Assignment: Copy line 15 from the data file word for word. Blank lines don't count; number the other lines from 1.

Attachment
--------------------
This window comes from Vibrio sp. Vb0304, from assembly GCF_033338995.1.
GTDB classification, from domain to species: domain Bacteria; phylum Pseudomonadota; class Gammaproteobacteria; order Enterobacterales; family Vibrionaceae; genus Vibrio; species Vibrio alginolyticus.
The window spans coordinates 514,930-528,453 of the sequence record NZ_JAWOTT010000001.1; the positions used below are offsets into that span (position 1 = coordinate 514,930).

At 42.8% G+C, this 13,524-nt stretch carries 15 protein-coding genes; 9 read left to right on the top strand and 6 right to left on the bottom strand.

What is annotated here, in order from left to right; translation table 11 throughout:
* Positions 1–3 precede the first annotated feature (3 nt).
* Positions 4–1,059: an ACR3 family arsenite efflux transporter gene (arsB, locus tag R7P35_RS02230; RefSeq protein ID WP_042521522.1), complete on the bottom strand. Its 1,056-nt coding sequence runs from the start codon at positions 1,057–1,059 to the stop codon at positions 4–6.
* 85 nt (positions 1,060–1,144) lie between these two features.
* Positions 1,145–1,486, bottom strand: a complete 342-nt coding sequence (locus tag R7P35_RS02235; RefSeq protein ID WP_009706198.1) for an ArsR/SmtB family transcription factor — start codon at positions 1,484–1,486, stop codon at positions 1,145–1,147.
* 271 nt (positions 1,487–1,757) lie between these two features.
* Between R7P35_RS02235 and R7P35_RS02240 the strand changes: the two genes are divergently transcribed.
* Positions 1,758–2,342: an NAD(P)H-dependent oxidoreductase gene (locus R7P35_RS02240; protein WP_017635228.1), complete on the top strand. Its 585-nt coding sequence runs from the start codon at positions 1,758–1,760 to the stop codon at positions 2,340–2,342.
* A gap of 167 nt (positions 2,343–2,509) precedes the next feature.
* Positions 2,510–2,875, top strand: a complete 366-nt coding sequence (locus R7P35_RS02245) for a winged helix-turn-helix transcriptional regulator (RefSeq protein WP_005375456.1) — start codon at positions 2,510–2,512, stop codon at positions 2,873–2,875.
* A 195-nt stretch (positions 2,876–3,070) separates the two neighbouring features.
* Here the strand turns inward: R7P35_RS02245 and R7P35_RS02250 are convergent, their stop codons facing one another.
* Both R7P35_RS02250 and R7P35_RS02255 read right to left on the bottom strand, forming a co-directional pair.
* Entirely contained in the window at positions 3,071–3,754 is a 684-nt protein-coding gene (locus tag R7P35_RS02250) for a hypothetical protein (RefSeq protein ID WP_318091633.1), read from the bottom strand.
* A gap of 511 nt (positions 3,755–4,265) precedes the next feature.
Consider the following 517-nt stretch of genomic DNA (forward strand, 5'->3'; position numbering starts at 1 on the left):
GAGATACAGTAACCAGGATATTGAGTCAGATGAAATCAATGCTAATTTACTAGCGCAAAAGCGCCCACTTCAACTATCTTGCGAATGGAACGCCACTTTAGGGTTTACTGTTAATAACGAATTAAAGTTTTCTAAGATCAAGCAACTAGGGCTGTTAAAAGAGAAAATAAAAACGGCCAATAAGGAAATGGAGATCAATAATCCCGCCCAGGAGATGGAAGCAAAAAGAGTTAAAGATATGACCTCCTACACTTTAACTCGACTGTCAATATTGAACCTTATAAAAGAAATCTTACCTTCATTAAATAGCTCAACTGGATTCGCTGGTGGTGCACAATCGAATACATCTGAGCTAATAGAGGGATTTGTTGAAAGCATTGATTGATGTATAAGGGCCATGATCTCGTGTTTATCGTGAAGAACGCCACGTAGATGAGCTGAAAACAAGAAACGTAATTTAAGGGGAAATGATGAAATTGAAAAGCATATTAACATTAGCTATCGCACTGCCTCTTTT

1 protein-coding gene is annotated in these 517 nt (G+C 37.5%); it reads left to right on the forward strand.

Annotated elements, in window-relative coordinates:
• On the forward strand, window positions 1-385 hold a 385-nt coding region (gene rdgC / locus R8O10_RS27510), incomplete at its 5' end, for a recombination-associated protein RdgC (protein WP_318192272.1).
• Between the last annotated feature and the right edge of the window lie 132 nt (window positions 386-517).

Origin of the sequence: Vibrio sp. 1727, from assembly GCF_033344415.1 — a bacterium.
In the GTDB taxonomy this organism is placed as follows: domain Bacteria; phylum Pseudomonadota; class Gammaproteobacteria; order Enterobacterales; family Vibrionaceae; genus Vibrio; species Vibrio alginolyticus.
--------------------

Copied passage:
* A 195-nt stretch (positions 2,876–3,070) separates the two neighbouring features.